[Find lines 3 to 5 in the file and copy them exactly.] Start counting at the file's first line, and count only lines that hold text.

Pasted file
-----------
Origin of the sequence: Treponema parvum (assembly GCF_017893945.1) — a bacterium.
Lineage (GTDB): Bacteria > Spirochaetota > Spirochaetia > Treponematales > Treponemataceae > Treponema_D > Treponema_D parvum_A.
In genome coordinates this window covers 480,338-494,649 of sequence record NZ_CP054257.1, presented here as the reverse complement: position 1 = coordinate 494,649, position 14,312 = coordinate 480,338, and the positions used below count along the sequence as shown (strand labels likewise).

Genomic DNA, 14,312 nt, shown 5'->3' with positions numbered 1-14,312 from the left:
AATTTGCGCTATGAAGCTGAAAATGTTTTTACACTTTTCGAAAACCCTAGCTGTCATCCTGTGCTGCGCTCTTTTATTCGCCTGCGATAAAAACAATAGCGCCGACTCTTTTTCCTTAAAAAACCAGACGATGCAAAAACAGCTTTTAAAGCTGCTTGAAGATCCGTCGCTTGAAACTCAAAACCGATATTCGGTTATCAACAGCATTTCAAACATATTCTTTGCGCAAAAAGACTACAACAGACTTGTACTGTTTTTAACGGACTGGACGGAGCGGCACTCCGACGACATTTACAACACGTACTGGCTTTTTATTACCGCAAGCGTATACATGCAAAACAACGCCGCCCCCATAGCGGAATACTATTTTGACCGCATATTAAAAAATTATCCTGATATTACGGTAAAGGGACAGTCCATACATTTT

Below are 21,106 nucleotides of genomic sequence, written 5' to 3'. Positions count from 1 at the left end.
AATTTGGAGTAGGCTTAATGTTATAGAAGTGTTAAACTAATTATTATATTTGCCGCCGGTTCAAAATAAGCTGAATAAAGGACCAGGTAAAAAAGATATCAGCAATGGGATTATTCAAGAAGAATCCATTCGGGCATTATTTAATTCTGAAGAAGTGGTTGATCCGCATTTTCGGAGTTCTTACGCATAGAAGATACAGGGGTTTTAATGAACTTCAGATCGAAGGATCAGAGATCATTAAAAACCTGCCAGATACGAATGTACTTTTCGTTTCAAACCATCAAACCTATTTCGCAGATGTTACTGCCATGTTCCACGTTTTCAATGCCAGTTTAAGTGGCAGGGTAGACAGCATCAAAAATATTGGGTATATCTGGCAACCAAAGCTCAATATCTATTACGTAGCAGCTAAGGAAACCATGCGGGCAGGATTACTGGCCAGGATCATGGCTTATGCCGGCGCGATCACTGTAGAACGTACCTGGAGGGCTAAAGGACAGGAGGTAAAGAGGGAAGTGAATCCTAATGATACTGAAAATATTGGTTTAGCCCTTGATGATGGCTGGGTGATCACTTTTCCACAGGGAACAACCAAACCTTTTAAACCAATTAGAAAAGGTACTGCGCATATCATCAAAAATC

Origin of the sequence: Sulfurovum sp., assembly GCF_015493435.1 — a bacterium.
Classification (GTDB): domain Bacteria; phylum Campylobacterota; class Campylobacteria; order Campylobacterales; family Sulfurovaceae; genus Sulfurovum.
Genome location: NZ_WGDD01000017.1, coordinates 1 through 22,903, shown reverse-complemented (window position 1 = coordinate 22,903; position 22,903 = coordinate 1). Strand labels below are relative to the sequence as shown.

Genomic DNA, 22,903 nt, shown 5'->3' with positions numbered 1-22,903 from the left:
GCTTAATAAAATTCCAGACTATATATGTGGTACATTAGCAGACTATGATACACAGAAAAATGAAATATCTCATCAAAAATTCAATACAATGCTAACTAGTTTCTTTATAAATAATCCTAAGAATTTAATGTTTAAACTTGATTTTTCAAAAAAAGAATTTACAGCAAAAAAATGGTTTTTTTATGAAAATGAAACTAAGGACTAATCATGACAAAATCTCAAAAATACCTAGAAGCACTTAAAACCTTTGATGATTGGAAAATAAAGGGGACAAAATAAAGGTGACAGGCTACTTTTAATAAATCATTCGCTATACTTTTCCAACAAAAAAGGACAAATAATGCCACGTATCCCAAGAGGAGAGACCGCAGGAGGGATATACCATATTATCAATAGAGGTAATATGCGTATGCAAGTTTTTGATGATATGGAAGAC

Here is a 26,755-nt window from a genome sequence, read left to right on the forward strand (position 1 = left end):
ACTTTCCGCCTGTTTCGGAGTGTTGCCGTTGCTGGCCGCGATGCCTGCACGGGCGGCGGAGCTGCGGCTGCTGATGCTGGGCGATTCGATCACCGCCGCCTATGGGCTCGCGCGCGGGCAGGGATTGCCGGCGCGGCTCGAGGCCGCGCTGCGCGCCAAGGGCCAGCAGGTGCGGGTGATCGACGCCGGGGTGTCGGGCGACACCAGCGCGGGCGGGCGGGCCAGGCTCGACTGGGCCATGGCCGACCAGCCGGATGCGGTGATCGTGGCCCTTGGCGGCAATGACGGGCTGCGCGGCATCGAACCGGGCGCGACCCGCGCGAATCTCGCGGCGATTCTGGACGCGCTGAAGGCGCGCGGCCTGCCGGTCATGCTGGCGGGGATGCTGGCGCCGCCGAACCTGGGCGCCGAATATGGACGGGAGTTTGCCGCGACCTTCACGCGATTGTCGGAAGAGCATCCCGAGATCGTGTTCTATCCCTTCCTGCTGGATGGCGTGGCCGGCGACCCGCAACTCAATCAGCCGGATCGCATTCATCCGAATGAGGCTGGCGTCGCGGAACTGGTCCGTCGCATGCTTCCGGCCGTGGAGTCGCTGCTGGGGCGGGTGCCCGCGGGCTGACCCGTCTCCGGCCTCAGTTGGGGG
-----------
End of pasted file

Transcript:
In genome coordinates this window covers 480,338-494,649 of sequence record NZ_CP054257.1, presented here as the reverse complement: position 1 = coordinate 494,649, position 14,312 = coordinate 480,338, and the positions used below count along the sequence as shown (strand labels likewise).

Genomic DNA, 14,312 nt, shown 5'->3' with positions numbered 1-14,312 from the left:
AATTTGCGCTATGAAGCTGAAAATGTTTTTACACTTTTCGAAAACCCTAGCTGTCATCCTGTGCTGCGCTCTTTTATTCGCCTGCGATAAAAACAATAGCGCCGACTCTTTTTCCTTAAAAAACCAGACGATGCAAAAACAGCTTTTAAAGCTGCTTGAAGATCCGTCGCTTGAAACTCAAAACCGATATTCGGTTATCAACAGCATTTCAAACATATTCTTTGCGCAAAAAGACTACAACAGACTTGTACTGTTTTTAACGGACTGGACGGAGCGGCACTCCGACGACATTTACAACACGTACTGGCTTTTTATTACCGCAAGCGTATACATGCAAAACAACGCCGCCCCCATAGCGGAATACTATTTTGACCGCATATTAAAAAATTATCCTGATATTACGGTAAAGGGACAGTCCATACATTTT